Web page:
The New Balance series is made out of used athletic shoes that have been sliced apart and glued together, depicting the uppermost layers of the earth’s crust. Describing the creation of the work, Price says she was facing a dilemma where her old running shoes were no longer usable as shoes, and yet she did not want to throw them away as she knew they would just end up in a landfill. Out of curiosity, she cut one shoe in half lengthwise, discovering the colorful layers of foam and fabric in the cross section. Inspired by this finding, Price began collecting used athletic shoes from others, meticulously assembling them through a laborious process to create the New Balance series. She then extended the series into large format image-based works using digital photography and image editing.
An eco-conscious assemblage of found materials, New Balance directly confronts the material reality of plastics pollution explored through the lens of industrial manufacturing and consumer choice in the Anthropocene. The use of shoes to depict stratigraphic patterns strategically signals to the connections between everyday life and the geological. The majority of athletic shoes produced will end up in a landfill, revealing of how human wellness culture is at odds with planetary wellness. When installed as a public work, the enormous scale and bright color make the work reminiscent of billboard advertising. The synthetic, candy-like color scheme is enticing, and yet the material also shows signs of wear—a nod to the allure of manufactured products that populate our daily lives and pollute the planet.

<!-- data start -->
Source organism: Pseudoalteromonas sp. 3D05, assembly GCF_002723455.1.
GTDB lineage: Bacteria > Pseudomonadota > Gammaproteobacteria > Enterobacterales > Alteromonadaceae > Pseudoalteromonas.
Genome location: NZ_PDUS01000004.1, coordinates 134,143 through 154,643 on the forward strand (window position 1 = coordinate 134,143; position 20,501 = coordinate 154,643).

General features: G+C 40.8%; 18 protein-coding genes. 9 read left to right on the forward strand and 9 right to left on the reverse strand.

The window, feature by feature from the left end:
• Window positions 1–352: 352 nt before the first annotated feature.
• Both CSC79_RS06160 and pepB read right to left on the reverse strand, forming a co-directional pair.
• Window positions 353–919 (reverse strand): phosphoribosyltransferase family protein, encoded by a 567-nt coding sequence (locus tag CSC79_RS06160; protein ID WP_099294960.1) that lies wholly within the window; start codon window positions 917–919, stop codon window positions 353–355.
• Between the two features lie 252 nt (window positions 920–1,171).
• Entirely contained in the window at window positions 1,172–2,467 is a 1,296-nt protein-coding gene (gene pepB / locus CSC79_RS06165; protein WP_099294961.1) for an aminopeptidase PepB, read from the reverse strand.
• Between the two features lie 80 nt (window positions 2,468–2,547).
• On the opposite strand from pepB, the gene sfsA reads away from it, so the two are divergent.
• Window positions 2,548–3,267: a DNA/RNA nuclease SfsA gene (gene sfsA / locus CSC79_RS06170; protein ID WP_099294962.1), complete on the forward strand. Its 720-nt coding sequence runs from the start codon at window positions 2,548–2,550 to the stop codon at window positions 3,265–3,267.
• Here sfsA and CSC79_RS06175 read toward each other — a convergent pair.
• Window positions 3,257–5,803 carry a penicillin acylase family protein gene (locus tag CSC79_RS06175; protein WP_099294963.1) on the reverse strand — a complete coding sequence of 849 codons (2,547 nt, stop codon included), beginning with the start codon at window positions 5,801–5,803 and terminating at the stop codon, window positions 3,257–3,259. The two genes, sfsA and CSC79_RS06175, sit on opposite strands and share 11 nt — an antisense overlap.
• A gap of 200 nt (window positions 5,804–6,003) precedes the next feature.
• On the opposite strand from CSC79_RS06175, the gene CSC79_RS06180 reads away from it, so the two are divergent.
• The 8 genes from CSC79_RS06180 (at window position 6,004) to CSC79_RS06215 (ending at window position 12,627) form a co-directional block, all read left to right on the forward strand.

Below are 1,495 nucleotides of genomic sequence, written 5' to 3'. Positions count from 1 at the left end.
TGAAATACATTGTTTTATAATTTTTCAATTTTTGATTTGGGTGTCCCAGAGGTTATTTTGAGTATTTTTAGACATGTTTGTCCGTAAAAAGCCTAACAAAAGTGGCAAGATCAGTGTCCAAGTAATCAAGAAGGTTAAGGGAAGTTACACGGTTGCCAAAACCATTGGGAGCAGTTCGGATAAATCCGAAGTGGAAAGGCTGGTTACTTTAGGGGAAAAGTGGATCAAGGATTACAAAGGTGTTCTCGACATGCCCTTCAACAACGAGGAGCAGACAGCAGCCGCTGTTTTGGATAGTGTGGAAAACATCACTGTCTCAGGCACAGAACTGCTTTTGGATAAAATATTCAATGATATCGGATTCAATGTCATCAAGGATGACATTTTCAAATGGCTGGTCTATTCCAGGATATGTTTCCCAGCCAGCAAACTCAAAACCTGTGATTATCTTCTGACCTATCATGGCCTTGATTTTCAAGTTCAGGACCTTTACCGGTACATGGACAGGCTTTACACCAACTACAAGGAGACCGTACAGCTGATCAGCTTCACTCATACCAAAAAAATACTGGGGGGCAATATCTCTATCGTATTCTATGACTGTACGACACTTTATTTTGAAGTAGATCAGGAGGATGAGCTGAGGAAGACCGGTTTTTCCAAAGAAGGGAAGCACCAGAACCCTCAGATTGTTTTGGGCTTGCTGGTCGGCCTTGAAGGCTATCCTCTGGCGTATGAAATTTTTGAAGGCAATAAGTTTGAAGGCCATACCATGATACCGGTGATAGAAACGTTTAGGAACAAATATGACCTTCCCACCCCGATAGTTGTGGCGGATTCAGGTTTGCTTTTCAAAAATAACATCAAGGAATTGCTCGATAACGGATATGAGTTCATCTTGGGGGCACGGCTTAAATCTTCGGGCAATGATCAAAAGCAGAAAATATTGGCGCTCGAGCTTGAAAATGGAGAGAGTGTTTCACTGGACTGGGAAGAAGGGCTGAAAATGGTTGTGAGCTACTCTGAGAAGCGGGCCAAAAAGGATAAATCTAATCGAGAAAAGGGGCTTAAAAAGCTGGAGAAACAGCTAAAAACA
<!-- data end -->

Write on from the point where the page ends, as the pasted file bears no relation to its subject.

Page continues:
As much as New Balance is an artwork that signals to the severity of the present environmental crisis, it also offers hope in the form of imagining possible futures. The title of the work is a double entendre, both the name of a popular shoe brand and a term referencing ecological balance. The ecological imbalance of the Anthropocene is the defining crisis of an era where human activity has been the dominant influence on environmental conditions. It is the reality that all living beings must grapple with. Simultaneously, there is a desire to find new balance driven by a burning question: is there a possible future where human and earthly relationships can be generative, symbiotic, and sustainable?
In this way, Price’s work is a storytelling practice, one that prompts us to consider what came before, what is, and what will be while simultaneously figuring our own existence into the timeline. The speculation of an imagined “new balance” can serve as a guide, a glimmer of hope in the face of urgent times. This evokes the writing of cultural theorist Donna Haraway in her 2016 book Staying With the Trouble: Making Kin in the Chthulucene. Haraway proposes the idea of the Chthulucene as an alternative naming for a geological epoch shaped by human environmental impact that reconfigures our relationality to the earth and all who inhabit it.